One of four children born to Charles de Rossi and Frances Anfossi. Taken by a wealthy noble couple to Genoa, Italy for schooling. There he met some Capuchin friars who thought well of him, and helped him continue his education in Rome, Italy. Studied under the Jesuits at the Roman College at age 13. Member of the Sodality of the Blessed Virgin and the Ristretto of the Twelve Apostles. Epileptic.
His self-imposed acts of austerity nearly broke his health, and he never completely regained his strength. Studied philosophy and theology under the Dominicans. Ordained on 3 March 1721, assigned to Rome.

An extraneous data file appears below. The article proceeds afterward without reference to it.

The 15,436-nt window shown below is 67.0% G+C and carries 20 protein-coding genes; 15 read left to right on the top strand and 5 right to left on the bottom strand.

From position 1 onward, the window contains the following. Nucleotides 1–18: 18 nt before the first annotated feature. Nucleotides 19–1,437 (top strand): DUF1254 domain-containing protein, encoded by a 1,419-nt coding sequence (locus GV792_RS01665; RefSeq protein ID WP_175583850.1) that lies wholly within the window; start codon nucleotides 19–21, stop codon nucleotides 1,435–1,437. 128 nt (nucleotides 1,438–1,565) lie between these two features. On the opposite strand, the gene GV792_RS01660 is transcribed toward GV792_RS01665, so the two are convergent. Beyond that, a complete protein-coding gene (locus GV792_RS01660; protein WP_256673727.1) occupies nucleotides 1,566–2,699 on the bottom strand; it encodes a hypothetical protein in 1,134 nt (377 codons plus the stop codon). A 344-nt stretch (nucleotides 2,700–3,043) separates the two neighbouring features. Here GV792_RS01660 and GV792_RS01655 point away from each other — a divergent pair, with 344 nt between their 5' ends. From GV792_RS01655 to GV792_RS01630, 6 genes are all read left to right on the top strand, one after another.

Helped start a hospice for homeless women near Saint Galla’s hospice in Rome. Canon of Santa Maria, Cosmedin in 1737; he used his compensation from the position to purchase an organ for the church. Missioner and catechist to the teamsters, farmers, herdsmen, homeless, sick, beggars, prostitutes, and prisoners of the Campagna region. For many years, John was avoided hearing confessions for fear he would have a seizure in the confessional, but the bishop of Civitá Castellana convinced him it was part of his vocation. John relented, and soon became a sought after confessor in Rome; he once said that the shortest road to heaven was to guide others there by the confessional. Sought after preacher. Assigned as catechist to many government and prison officials, including the public hangman. Miracle worker. Always had a special devotion to Saint Aloysius Gonzaga